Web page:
Okay. I know what they say. Diets don't work.
If you take the "t" off the word "diet" – what you have? Die.
Anyone who's struggled with his or her weight all their lives knows all these cutesy cliches. We now know our weight is genetically predetermined, but that doesn't help. We still have to lose weight to be healthy. Genes or no genes.
The bottom line is, if you want to lose weight to be healthy you have to consume fewer calories than you burn.
That means either continuing to eat they way you like and spending 23 out of 24 hours seven days a week working out ... or cutting back on calories.
"Why is it that all the good things in life are fattening, and stuff like carrot sticks, eewww."
It's not fair, but as my psychiatrist, Dr. Bob, often reminds me: "Life isn't fair."
So, I'm now on Day Six of my first week of Weight Watchers. I'm dieting. They call it a lifestyle, but not yet for me. Right now, it's a diet.
I know I'm not going to lose weight on a diet of toasted whole wheat baguettes slathered with sweet butter. Or egg white omelettes loaded with melted cheddar. Or chocolate covered almonds. I'm feeling a craving coming on.
The point is I'm in the midst of changing my habits. It takes a long time.
A lot longer than they tell you at a Weight Watchers meeting.
My friend psychologist John M. Grohol found a new source of information about changing habits "across the pond" at University College London – from scientific psychology researcher Jeremy Dean and his PsyBlog.
In a recent post, How Long to Form a Habit? Dean says it takes on average – 66 days to change a habit – with no guarantee this new habit will stick. He cites a July 2009 study in the European Journal of Social Psychology.
It's complicated. Depends on the habit. Eating habits are probably among the hardest to change permanently along with quitting smoking and giving up alcohol or breaking a drug addiction. (What's the difference between an addiction and a habit, I wonder?)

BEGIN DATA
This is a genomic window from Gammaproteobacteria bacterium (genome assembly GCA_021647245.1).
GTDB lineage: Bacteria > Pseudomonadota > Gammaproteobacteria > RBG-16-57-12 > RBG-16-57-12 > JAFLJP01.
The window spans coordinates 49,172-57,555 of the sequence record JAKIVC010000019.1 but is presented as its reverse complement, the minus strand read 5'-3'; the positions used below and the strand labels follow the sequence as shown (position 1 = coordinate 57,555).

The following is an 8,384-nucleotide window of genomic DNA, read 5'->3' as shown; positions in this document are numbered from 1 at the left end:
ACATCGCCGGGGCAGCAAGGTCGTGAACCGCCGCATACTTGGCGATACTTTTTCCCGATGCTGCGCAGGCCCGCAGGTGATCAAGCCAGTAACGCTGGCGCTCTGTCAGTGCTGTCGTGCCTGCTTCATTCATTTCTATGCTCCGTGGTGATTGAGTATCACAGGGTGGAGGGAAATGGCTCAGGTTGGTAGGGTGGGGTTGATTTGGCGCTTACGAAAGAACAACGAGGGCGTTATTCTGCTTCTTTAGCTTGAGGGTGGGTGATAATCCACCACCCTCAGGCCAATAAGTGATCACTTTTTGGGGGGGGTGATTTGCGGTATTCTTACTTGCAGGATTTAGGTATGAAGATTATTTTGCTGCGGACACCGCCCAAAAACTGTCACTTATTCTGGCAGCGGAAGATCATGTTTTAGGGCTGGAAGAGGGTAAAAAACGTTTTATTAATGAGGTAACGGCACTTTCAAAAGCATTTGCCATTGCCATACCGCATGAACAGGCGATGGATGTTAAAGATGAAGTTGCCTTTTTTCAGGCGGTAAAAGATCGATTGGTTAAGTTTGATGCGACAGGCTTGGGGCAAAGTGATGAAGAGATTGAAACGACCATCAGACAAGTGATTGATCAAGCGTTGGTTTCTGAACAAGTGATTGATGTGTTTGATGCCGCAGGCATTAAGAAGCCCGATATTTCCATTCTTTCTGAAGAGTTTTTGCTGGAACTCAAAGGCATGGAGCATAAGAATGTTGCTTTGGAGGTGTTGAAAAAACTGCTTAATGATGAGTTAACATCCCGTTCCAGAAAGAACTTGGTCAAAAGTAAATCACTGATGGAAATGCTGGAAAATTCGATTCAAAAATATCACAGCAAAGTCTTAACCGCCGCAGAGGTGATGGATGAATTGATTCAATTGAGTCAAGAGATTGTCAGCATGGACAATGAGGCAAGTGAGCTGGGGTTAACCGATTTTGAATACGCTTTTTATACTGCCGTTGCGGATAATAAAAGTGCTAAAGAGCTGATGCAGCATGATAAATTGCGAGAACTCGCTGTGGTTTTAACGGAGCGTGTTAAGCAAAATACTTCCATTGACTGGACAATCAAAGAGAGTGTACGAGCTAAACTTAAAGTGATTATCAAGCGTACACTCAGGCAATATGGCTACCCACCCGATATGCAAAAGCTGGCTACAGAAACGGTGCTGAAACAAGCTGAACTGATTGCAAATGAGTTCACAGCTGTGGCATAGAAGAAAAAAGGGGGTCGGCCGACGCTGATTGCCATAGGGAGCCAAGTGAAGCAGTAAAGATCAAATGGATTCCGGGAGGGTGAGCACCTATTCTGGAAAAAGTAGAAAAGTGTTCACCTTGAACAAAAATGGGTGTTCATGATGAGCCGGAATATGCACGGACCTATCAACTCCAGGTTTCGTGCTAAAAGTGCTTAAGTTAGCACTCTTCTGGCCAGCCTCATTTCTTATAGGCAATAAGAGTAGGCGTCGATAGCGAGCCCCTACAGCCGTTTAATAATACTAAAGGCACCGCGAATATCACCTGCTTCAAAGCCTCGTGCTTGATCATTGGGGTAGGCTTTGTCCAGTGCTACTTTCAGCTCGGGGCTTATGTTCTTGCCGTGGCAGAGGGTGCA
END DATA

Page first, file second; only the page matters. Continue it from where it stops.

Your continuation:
If I could abstain from food altogether, it would be easier than moderating what I eat. One chocolate covered almond is harder to eat than none at all.
At Weight Watchers they tell you it takes 31 days to change a habit. Marty will love this news. According to Dean, we're in for another 60 days of struggling to change our eating habits. If I announce this at my Sunday meeting, I'll be pelted with two-point snacks.
Here's my problem.
I take one (1) 200 mg tablet of an anti-convulsant called Epival/Tegretol/Carbamazepine twice daily to stabilize my manic tendencies. It works for me.
I also take eight (8) other different drugs, including three (3) different immunosuppressants, to keep me alive with my transplanted kidney.
My complex daily cocktails of drugs don't exactly ease the weight loss process.
"It could be your med making you hungry. I gained 100 lbs. while on Epival/Depakote, and I met a man in a bipolar support group who had the same experience. He lost it all when they switched him to Topamax. Me, I'd manage to lose 20 or 30 lbs. but then I'd start a new med and gain it all back.
"Since I started Truehope and got off all my meds my appetite has plummeted. I eat a fraction of what i used to eat. I just am not hungry all the time any more.
What works for Monica would kill me. I need my drugs to survive.
We're all as chemically different as we are emotionally different.
I'm going to struggle to lose my weight and reach my goal, again.
For 60 more days – to change my habits – and every day after that.
Life isn't fair. It's life. That's the point.